I am standing at my kitchen counter, peeling the green chile we’ve just taken from the roaster, feeling the deep yet unsettling familiarity of…something. I stop and listen. We have an album playing, “Show Your Bones” by the Yeah Yeah Yeahs; the last time I listened to it, we were living in Buffalo, NY where my husband studied for his doctorate. Oh, that’s what it is. Karen O’s beautiful punk voice reminds me of the time I spent longing for this precise moment, dying to return to this exact spot, to autumn in the high desert. Time runs like a circle and now I’m where I wanted to be the last time I heard this song. Home.
It’s a facet of consciousness, the yogis tell us: smriti, the power of memory–as important as any other piece of our understanding of what it means to be alive. It makes us who we are. Or it makes us recognize who we are in contrast to who we were. Or it makes us understand that we’ve just always been this one human being all along, and memory is a thing that burns behind us but then circles around to show us where we’re going, where our feet are falling as we walk.
Some say this is the purpose of puja: meditations with a flavor of devotion. Ones where we centralize some face of the divine–Durga with her Tiger, Jesus on the cross, Quan Yin holding up a hand in a greeting of compassion. Their images hold pieces of our memory for us, so that if we forget some of the details, they give them back to us: remember this part, they say, this might be the thing you needed to remember to get where you’re going today. Ferocity, forgiveness, compassion, a million things: the gods hold them for us and allow us to luxury of getting lost, and then finding our way back.
Today I’m remembering, as the chill and color and chile-scent of fall arrive, to remember the beauty to be found at the end of a year’s cycle. This is Nataraja’s story: he’s the one who dances, encircled in flames, snakes around his neck, one arm swept across his heart, balancing on one leg, world about to end: how does he manage? “How does he manage” isn’t his question, though: it’s mine. It’s the question of a working mama who races to hold the world together; Nataraja reminds me that sometimes the world has to end, the seasons have to change, we have to let go, we have to let the cremation ground do it’s thing in order for the seeds of coming seasons to be fed. The leaves outside never look more gorgeous than when they are about to drop and become compost. Let your day end, mama, Nataraja says, the dance will keep dancing itself while you rest.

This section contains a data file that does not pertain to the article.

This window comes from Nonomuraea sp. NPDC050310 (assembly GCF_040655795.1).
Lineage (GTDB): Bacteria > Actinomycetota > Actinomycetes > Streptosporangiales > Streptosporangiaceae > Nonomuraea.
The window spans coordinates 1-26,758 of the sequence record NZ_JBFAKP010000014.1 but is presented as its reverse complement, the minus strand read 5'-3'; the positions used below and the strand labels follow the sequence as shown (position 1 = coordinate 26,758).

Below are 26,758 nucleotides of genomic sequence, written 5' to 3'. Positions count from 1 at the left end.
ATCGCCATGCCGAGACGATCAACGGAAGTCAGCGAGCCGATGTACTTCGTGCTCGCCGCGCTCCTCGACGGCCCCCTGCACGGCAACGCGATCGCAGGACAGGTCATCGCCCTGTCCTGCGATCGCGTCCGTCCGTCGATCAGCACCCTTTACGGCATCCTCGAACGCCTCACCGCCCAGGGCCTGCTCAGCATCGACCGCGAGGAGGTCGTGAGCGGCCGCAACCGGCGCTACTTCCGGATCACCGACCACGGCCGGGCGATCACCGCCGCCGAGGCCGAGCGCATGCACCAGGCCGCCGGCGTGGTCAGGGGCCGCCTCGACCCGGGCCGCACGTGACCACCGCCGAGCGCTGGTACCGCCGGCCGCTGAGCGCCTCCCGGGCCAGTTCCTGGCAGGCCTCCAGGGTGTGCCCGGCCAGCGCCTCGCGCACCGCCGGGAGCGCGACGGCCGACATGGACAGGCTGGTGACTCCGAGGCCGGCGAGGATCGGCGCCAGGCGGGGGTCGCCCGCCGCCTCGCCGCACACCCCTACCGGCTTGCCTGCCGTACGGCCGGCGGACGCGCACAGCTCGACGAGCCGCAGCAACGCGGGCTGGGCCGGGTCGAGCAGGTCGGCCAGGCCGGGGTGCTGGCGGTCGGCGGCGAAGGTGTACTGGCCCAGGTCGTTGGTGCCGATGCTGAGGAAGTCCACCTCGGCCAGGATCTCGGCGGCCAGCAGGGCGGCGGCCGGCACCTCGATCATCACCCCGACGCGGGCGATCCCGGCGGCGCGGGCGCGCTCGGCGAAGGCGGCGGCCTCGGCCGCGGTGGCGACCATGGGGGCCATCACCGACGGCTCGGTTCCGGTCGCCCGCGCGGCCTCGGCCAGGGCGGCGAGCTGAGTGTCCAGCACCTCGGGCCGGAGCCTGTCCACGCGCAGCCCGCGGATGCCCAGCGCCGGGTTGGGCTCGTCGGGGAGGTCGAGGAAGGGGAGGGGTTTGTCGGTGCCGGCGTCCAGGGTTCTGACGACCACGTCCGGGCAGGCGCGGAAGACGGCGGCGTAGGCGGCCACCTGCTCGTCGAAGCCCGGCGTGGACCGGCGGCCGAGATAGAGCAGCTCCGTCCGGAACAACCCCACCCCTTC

Basically, this is what yoga always does for me: do a little practice, just enough to remember that nothing I do is on my own. To hear your own breath is to remember what a big living world you’re a part of. This is what Nataraja’s arm sweeping across his heart reminds me: sometimes you can see inside the dance, to the very heart of things, and remember the profound blessing of being alive. Sometimes you won’t remember it at all. The dance keeps getting danced, though, and will welcome you back when you’re ready.
Wishing you a beautiful October!
Erin H/Grassroots Yoga